How to prevent eye injuries
Experts say more than 90% of eye injuries can be prevented by wearing safety glasses and taking other important precautions.
Eye injuries don’t just happen in “high-risk professions.” If you use a lawn mower, leaf-blower, drill or similar power tools, you need protective eyewear.
Safety glasses should have a snug, wrap-style frame. This decreases the likelihood of small, airborne particles getting behind the lenses. If you wear corrective lenses, hardware stores sell inexpensive goggles that will usually fit over your glasses.
Workplace eye safety programs
The Occupational Safety and Health Administration (OSHA) provides workplace guidelines. Certain professions are required to follow protective eyewear and emergency eye care recommendations.
The following video explains how to prevent eye injuries at home, at work and while playing sports:
If you or your employer is unsure of which guidelines apply to your workplace, visit the OSHA website for information on these topics:
Eye and face protection
General industry standards
State plan publications and training materials
Employers may be required to provide prescription safety glasses to employees who need corrective eyewear. They may also provide a shield that will cover and protect the employee's own eyeglasses. It's possible that some types of work will require safety shields, safety glasses, or both.
Be sure that you understand the risks for eye injuries at your workplace. Find the most appropriate type of safety eyewear for your job, and use them. Employers also should consult with an eye doctor who is familiar with safety eyewear programs. They can give additional insight beyond the information available from OSHA.
SEE RELATED: Eye Safety Basics
An estimated 15,600 fireworks-related injuries were treated in U.S. hospital emergency rooms in 2020, according to the U.S. Consumer Product Safety Commission (CPSC). 66% of those injuries happened between June 21 and July 21, 2020 — around the July 4th holiday.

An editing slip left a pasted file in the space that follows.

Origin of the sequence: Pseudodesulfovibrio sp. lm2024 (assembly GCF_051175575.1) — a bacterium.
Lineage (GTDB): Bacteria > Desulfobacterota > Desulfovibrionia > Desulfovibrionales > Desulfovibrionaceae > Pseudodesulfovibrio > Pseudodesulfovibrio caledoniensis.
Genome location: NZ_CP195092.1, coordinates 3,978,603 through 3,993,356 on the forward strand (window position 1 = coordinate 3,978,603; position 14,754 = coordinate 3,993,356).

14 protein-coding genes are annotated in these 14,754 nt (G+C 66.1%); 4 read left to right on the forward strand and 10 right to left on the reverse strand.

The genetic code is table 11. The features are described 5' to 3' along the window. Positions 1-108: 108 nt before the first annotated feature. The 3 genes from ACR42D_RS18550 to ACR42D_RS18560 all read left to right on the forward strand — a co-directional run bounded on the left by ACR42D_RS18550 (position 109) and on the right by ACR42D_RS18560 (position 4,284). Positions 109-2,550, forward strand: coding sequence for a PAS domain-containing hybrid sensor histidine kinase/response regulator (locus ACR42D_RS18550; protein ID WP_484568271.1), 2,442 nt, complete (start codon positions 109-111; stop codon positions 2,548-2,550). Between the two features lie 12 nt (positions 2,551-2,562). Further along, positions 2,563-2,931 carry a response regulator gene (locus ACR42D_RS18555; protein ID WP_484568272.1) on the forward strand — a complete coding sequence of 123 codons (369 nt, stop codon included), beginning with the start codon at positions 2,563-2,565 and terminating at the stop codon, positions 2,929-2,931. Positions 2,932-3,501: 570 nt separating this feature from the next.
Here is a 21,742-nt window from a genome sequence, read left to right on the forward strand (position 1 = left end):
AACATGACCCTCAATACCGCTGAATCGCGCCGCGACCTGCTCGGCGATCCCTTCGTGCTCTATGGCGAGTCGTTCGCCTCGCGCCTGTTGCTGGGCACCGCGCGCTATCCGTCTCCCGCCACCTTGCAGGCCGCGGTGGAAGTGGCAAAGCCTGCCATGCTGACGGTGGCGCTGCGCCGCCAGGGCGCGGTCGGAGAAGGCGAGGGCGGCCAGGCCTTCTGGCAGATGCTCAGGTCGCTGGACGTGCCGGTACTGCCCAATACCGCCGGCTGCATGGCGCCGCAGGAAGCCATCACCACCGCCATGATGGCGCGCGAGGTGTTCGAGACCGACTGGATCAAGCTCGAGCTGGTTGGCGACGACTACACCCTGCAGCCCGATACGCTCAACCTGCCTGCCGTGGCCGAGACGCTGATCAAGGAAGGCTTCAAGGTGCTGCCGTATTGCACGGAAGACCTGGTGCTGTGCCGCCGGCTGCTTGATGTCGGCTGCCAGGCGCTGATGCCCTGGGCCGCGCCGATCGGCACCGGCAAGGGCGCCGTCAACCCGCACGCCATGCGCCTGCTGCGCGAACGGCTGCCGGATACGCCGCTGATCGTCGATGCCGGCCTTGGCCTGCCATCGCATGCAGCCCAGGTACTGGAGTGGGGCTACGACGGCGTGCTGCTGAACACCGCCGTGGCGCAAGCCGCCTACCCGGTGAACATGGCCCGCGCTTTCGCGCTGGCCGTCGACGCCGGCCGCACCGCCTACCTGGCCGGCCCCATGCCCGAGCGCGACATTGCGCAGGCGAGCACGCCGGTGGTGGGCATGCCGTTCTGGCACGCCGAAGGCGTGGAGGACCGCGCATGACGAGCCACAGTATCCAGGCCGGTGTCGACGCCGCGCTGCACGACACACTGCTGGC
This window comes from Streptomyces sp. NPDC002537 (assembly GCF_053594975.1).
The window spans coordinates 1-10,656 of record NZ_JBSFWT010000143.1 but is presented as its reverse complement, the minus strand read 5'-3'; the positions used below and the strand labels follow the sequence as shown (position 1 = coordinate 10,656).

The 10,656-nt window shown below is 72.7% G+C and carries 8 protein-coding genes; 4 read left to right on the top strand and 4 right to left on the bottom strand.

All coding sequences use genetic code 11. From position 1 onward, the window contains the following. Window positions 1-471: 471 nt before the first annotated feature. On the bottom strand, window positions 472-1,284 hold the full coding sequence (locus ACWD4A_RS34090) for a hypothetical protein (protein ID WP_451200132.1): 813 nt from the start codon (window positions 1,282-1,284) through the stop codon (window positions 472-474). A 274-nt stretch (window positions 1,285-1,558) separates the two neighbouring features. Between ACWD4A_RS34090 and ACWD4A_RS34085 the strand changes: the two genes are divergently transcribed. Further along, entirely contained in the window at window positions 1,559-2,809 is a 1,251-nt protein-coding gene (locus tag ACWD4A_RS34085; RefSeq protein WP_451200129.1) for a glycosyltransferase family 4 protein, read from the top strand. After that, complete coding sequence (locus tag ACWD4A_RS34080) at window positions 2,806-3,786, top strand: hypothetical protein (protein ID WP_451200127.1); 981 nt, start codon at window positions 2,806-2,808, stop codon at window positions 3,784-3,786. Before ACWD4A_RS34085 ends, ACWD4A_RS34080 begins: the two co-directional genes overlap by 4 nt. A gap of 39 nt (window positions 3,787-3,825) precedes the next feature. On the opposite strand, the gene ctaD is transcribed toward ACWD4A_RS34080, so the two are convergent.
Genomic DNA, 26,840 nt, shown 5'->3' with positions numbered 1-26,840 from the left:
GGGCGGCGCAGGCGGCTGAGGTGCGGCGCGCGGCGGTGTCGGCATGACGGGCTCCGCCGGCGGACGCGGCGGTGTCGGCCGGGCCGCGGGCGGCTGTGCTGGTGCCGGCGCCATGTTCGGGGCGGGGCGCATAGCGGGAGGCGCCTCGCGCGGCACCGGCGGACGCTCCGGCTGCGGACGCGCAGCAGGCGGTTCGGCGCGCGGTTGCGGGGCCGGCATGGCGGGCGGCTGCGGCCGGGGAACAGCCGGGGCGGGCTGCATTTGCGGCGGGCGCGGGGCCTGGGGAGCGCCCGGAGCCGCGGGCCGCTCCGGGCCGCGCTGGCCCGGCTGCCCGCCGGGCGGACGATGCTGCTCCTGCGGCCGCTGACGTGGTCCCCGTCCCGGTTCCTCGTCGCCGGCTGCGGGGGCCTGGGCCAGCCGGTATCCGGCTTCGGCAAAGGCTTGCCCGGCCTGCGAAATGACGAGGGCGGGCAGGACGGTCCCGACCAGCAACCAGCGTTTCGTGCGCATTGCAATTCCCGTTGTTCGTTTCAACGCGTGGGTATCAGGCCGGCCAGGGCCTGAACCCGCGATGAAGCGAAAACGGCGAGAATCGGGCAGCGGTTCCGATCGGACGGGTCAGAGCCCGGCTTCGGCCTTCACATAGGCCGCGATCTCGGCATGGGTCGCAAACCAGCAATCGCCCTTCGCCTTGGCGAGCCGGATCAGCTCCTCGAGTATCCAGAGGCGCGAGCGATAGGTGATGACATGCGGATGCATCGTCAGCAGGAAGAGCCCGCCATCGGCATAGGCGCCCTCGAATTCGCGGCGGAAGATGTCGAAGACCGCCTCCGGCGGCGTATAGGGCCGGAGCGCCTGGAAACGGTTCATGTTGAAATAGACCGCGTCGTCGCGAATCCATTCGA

Firecrackers were responsible for 1,600 emergency-department treated injuries. Sparklers caused around 900 injuries.
The CPSC's "2020 Fireworks Annual Report" also included these findings for the one-month period bracketing Independence Day:
Males sustained 71% of fireworks-related injuries; females accounted for 29%.
The highest rate of injuries (35%) occurred in individuals between 25 and 44 years of age.
The second-highest rate of injuries (25%) occurred among teenagers and young adults, aged 15 to 24.
Here is a breakdown of the body parts affected by fireworks-related injuries treated in the emergency departments:
Hands and fingers - 30%
Legs - 13%
Eyes - 15%
Head, face and ears - 22%
Arms - 12%
Other - 7%
The American Academy of Ophthalmology offers these safety tips for preventing eye injuries from fireworks:
Never let children play with fireworks.
View fireworks from at least 500 feet away.
Only trained professionals should light fireworks.
Don't touch any unexploded fireworks remains. Instead, notify the fire or police department.
Eye safety and air bags
There's no question that safety air bags in motor vehicles save lives. But some people have sustained significant injuries from them.
Though it's possible to sustain a corneal abrasion or other eye injury from your vehicle's air bags during an accident, you would be at risk of much more serious injuries (including eye injuries from a shattered windshield) without these safety devices when traveling at highway speeds.
To reduce your risk of injury to your eyes and head from air bags:
Make sure you are wearing your seatbelt and that it's properly adjusted.
Adjust the headrest of your seat for proper support.
Sit at least 10 inches away from the steering wheel.
Don't smoke while driving.
Have children sit in the back seat with seatbelts and safety seats properly adjusted.
Laser pointers shine a focused beam of high intensity light. They are commonly used in presentations to highlight specific points or images.
Looking directly at the light beam of a laser pointer can cause temporary vision loss and even permanent damage to the retina. This was learned after children and young adults began purchasing laser pointers and using them as toys.